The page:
Halloween was not always an excuse for children to stuff their faces with sweets. It was first celebrated under the name of Samhain by the Celts, an ancient tribe of people who lived in contemporary Britain, Ireland, and Northern France. Samhain was celebrated to commemorate the end of summer and the beginning of the long winter. It was also believed to be the day in which the world of spirits and living collided, which likely led to the horror themed holiday we celebrate today.
2. Jack-o-lanterns used to be Jack-o-turnips
The modern-day Jack-o-lanterns carved from a pumpkin has become an ingrained tradition. Yet, they did not start out as pumpkins but turnips! In Ireland, the first Jack-o-lanterns were made using turnips as pumpkins are not native to the island. The turnips were carved with scary faces and lit with a candle in order to ward off evil spirits on the night of Hallow’s eve.
3. Shockingly low crime
Despite Halloween being associated with evil deeds and horror movies, Statistics Canada reported that crime decreases by 4% on Halloween. So parents, don’t worry about your little ones facing any real horror on their night of trick-or-treating.
4. The most candy is not sold in October
Contrary to what you may think, October, home to Halloween is not the most popular month for sweet treats. Statistics Canada reports that in October $550.7 million was spent on sales of cookies, confectionery, and snack foods at retail, beaten out by December.
5. Your wallet should be scared
The Globe and Mail found that Canadians spend a bone-chilling $1 billion on Halloween. The average Candian also spent a hair-raising $52 on costumes, $43 for decorations and $42 for Halloween candy.
6. Quebec, the worst place to trick-or-treat?
Quebecers are apparently very stingy when it comes to Halloween. Only 46 percent of Quebecers plan to give out candy on Halloween compared to the Canadian average of 64 percent reports Retailmenot.
7. Where is Halloween celebrated?
Not everyone in the world sees October 31 as a night of spooky fun, with the holiday mainly being celebrated in North America and western Europe, with many countries having their own cultural twist on the night.
8. No one actually puts razors in your candy apples
Despite your mother’s insistence that her cousin’s friend’s nephew bit into a razer filled candy apple, no evidence of such an occurrence has ever been found. It turns out that the stories of poisonous candies and razor filled apple are mostly just old wives’ tales.
9. Why do we bob for apples?
The tradition of bobbing for apples on Halloween came when the Roman invasion of Britain brought apples to the island. The native inhabitants then used the apples for a tradition wherein apples would be put in a pool of water and young unmarried people would attempt to bite them, with the first being able to marry.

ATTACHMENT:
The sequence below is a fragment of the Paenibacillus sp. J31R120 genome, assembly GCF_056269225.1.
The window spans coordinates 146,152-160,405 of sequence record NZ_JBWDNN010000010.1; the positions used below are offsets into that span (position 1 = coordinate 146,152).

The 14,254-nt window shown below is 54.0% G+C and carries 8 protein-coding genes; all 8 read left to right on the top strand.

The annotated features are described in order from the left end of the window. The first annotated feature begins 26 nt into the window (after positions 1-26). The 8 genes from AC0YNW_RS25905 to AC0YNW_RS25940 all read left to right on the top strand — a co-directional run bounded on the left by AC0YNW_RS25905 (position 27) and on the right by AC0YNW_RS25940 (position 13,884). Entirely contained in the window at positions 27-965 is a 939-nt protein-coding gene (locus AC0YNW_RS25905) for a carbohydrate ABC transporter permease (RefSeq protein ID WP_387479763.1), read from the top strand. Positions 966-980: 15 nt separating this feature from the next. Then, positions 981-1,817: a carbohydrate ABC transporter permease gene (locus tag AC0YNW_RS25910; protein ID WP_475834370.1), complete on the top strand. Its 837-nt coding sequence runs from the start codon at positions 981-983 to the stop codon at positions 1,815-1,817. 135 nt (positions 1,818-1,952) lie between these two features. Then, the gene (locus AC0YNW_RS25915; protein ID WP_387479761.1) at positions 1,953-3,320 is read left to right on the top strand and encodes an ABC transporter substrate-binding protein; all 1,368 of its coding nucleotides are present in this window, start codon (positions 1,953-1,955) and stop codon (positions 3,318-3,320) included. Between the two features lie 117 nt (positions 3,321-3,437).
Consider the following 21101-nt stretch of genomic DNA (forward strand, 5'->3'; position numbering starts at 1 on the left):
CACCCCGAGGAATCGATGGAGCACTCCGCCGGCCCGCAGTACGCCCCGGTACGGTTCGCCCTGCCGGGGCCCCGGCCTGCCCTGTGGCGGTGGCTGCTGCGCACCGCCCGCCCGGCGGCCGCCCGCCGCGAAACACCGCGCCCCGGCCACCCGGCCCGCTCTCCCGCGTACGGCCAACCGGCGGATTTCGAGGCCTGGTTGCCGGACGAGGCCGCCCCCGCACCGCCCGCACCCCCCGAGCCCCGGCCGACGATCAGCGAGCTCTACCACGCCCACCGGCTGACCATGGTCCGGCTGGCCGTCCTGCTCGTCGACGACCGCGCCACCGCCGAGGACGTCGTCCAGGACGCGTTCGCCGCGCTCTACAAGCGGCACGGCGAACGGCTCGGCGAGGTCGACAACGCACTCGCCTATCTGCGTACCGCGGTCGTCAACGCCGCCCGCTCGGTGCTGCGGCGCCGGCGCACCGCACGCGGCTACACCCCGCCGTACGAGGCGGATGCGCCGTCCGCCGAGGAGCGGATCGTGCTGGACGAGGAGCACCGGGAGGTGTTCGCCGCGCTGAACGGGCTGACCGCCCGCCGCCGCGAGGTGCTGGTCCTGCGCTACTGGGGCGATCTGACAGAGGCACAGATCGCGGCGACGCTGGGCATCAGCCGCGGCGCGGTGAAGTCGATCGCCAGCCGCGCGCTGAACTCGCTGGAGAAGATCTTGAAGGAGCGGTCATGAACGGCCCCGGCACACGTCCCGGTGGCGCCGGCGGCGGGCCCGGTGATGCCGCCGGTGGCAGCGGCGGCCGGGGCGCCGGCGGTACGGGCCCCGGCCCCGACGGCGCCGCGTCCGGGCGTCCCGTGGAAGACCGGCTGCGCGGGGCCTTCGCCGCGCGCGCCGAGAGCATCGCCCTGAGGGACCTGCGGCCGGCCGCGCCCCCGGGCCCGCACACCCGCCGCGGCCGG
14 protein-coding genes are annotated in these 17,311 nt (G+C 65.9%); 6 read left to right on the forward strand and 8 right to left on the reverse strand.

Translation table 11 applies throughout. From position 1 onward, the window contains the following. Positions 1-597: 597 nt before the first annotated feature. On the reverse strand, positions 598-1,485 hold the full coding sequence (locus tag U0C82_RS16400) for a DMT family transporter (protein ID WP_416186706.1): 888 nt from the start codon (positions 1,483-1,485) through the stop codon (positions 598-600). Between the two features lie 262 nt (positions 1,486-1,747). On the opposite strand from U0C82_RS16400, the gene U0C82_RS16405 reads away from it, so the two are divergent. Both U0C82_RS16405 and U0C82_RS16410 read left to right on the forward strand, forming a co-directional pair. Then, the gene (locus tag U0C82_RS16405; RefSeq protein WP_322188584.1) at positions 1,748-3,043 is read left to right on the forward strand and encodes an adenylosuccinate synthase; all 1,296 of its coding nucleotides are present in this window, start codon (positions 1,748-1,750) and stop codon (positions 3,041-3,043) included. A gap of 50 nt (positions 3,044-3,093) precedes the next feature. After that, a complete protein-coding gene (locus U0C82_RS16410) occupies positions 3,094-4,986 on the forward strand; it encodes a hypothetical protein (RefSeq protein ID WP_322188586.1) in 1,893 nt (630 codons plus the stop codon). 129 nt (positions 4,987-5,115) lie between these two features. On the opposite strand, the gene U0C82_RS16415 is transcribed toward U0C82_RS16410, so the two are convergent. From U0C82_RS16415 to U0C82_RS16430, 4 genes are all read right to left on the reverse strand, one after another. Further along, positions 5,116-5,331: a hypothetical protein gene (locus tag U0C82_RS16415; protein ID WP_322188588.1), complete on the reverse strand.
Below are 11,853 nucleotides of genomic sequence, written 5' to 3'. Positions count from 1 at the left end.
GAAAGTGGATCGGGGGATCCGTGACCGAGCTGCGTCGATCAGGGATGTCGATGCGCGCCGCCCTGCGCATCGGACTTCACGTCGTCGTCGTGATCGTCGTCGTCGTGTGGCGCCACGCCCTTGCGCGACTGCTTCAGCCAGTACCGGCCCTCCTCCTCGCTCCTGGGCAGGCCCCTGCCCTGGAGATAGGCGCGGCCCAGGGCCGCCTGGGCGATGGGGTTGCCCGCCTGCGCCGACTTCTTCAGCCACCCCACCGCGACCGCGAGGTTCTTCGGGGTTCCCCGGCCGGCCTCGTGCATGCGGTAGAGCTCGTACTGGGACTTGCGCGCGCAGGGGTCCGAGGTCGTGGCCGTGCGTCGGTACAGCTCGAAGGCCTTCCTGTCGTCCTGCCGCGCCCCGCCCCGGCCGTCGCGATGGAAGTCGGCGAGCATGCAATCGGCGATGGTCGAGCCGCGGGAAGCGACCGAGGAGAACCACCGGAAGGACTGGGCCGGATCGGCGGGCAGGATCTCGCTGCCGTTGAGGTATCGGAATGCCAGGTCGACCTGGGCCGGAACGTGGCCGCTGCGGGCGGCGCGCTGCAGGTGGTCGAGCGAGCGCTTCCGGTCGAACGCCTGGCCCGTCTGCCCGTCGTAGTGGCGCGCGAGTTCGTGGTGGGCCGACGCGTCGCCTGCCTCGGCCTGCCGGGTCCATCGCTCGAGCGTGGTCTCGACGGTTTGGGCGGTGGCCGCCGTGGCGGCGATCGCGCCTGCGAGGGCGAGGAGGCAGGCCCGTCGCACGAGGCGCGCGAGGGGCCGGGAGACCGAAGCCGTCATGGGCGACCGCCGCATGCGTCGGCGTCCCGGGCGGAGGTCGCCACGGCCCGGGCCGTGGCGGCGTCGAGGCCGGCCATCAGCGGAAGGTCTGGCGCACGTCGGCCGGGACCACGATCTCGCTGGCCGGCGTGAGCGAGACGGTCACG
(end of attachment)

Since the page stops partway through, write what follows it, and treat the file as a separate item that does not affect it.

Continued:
Prime Minister Justin Trudeau, a man who is not known to shy away from a good costume party, will not wear a costume for this year’s trick-or-treat photo op.
Trudeau will be “trick or treating with kids, but not going to Rideau Hall or doing a photo op,” a spokesperson told the Canadian Press.
Trudeau’s office did not provide a reason for the decision, though some are pointing to obvious reasons that remain in the public consciousness, specifically the blackface scandal.
The 2019 Canadian federal election made international headlines in September due to Trudeau’s admitted wearing of racist blackface makeup on multiple occasions, as well as lying about the number of times he wore the makeup.
“I should have known better but I didn’t, and I’m really sorry,” said Trudeau to reporters hours after the photo had surfaced. “The fact of the matter is that I’ve always … been more enthusiastic about costumes than is somehow — is sometimes appropriate.”
Trudeau and his costumes made headlines again in 2018 during his trip to India in 2018. The leader was subject to fierce backlash for him and his family’s traditional Indian attire, a full wardrobe made up of multiple different outfits that had many wondering if his enthusiasm may have crossed into mockery.
Indian politician Omar Abdullah even shared several photos of the Trudeaus on Twitter during the trip, stating: “FYI we Indians don’t dress like this every day sir, not even in Bollywood.” He added that the “choreographed cuteness” was “a bit much.”
In other years of his leadership, Trudeau has dressed up along with his family to go trick-or-treating. Trudeau has dressed up as Clark Kent, Han Solo, Sherlock Holmes, and the pilot from The Little Prince in years prior.
If Trudeau did want to dress up for the occasion, though, TPM has compiled a nice list of six totally appropriate costumes for Trudeau to wear this Halloween. Just saying!